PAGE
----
Talk:Stochastic differential equation
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I don't get it: "A weak solution consists of a probability space and a process that satisfies the integral equation, while a strong solution is a process that satisfies the equation and is defined on a given probability space."
I read this to say that a weak solution satisfies A&B, while a strong solution satisfies B&A. Please clarify.
The terminology subsection currently says that SDEs can be written in one of three forms, the third of which is "as an SDE". Could someone clarify that?
weak vs strong solution, a typo
I think the formulation in the text is correct and slightly different from what you quoted, namely ``... strong solution ... in the given probability measure". Where ``the" refers to the given probability measure of the SDE. This requires especially that the solution process is defined for all elementary events ω. While for a weak solution you can first restrict the probability measure (and especially its underlying sigma-algebra) to a convenient subspace (possibly rescaling the prob-measure).
Towards the end of the current article I guess there is a typo in the formulation of the Ito-SDE. Namely you should not set equal the process (for all ) to the random variable . It would make sense if you wrote . Before I change this I'd prefer someone had a look in one of the literature sources and check if that is correct.
History of SDE
This is the first time I am making a posting. I may not be doing this the best way possible.
The article correctly cites Bachelier (1900) as one who wrote the stochatic DE before Enstein.
It turns out that prior to Bachelier, Francis Ysidro Edgeworth (1883) and Lord Rayleigh (1880, 1894)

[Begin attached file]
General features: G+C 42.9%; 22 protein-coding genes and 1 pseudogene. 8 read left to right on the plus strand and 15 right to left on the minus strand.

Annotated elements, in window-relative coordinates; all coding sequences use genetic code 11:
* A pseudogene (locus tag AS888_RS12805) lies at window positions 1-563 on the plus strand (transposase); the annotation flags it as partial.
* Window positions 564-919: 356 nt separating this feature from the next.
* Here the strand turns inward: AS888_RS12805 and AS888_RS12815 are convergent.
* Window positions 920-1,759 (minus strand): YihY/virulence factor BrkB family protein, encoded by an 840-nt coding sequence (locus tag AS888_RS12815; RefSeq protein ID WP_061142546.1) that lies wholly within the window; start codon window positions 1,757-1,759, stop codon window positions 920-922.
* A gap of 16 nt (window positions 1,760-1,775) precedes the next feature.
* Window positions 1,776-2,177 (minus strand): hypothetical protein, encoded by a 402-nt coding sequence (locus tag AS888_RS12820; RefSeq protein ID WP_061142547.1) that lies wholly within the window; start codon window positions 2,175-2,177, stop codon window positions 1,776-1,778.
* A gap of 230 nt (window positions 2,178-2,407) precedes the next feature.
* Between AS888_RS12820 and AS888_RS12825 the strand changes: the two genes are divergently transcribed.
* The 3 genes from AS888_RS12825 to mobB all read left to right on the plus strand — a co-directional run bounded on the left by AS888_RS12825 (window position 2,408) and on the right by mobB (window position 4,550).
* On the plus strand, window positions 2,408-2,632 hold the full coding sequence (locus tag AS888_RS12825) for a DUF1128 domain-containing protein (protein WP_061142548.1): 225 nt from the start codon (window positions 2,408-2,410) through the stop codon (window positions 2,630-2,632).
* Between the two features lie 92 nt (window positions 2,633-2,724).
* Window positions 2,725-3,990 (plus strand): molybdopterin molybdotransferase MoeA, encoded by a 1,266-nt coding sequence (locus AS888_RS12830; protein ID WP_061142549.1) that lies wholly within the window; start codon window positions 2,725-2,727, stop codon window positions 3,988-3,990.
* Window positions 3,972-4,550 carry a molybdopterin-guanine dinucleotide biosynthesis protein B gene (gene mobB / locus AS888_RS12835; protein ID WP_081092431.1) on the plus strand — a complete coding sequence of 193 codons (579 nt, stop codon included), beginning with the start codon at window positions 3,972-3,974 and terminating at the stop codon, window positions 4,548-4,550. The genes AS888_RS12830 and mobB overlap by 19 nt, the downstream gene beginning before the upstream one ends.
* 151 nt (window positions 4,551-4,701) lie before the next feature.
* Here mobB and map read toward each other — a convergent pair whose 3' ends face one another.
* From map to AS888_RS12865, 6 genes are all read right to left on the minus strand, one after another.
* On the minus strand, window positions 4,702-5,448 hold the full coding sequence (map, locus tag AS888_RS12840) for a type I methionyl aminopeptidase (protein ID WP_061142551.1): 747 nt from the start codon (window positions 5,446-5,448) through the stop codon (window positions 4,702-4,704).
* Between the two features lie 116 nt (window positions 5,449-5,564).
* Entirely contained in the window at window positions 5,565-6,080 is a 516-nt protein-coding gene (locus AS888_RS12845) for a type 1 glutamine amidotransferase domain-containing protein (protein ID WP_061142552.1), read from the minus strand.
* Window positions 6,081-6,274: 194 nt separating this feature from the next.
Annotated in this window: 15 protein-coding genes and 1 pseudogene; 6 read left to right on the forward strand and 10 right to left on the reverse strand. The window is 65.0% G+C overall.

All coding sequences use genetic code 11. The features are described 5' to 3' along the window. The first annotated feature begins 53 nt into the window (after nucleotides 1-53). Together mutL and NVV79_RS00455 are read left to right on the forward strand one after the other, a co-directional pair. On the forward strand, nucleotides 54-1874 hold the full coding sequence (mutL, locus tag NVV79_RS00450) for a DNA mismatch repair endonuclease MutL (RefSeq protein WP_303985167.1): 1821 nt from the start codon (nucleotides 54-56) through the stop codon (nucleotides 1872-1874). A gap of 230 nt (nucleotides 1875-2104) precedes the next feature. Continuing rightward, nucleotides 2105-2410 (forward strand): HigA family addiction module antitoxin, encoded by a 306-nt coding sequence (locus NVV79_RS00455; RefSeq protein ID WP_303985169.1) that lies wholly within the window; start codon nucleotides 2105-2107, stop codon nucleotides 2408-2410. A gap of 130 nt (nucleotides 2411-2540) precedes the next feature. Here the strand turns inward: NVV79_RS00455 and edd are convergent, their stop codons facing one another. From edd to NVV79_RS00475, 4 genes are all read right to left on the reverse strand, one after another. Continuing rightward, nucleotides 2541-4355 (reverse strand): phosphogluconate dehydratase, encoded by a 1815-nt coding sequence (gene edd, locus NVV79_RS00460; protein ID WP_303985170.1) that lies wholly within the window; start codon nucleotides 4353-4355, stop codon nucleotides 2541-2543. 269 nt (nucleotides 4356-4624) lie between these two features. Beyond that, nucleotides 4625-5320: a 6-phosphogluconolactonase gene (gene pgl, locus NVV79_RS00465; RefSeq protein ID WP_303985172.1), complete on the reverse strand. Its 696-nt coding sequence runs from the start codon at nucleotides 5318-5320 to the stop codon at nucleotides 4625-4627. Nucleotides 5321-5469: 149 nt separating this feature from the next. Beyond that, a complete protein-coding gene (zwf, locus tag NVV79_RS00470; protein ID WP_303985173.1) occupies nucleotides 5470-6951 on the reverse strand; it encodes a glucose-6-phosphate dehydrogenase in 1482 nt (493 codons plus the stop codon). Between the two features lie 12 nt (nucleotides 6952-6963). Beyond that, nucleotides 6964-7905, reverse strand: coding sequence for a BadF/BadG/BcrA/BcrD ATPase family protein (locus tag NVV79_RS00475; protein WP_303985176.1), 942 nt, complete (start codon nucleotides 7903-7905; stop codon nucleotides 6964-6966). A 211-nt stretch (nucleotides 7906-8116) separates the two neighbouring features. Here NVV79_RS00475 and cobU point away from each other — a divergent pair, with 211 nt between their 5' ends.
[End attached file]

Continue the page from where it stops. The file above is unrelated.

Edgeworth, F.Y., The law of error, Phil. Mag., Fifth ser., 16, 300-309, 1883.
Rayleigh, Lord, On the resultant of a large number of vibrations of the same pitch and of arbitrary phase, Phil. Mag., 10, 73-78, 1880.
Rayleigh, Lord, The Theory of Sound, MacMillan and Co., London, Vol. 1, Second Edition, 1894.
Historical details can be found in,
Narasimhan, T. N., Fourier's Heat Conduction Equation: History, Influence, And Connections, Reviews of Geophysics, 37(1), 151-172, 1999
Use in probability and financial mathematics
- This equation should be interpreted as an informal way of expressing the corresponding integral equation
- The equation above characterizes the behavior of the continuous time stochastic process Xt as the sum of an ordinary Lebesgue integral and an Itō integral.
I think the enhanced adjective is misleading: there's nothing ordinary in the integration of an expression that includes a stochastic process! For example, what is the ordinary integral of:
You can regard pathwise as an ordinary Lebesgue integral (or, since Brownian paths are almost surely continuous, as a Riemann integral for almost every fixed 184.108.40.206 (talk) 09:54, 2 April 2014 (UTC) Georgy
Use in physics
The overall article is already very technical. Why not have a juicy example here instead of the general form of the equation? I pasted a suggestion below.
More remarks: - does the chain rule for nonlinear SDEs with additive noise? I doubt it. - There are two statements about misleading terminology (THE Langevin ..., MULTIPLICATIVE noise): lets put less emphasis
Application in physical sciences: The OUP is a prototype of a noisy relaxation process. Consider for example a Hookean spring with spring constant whose dynamics is highly overdamped with friction coefficient . In the presence of thermal fluctuations with temperature , the length of the spring will fluctuate stochastically around the spring rest length ; its stochastic dynamic is described by an OUP with , , . (The equation for the effective diffusion constant is the famous Einstein relation.) In physical sciences, the stochastic differential equation of an OUP is rewritten as a Langevin equation
where is Gaussian white noise with If temperature is a function of position , the noise term is said to be multiplicative and care has to be taken in manipulating the equation to avoid the Ito-Stratonovich dilemma.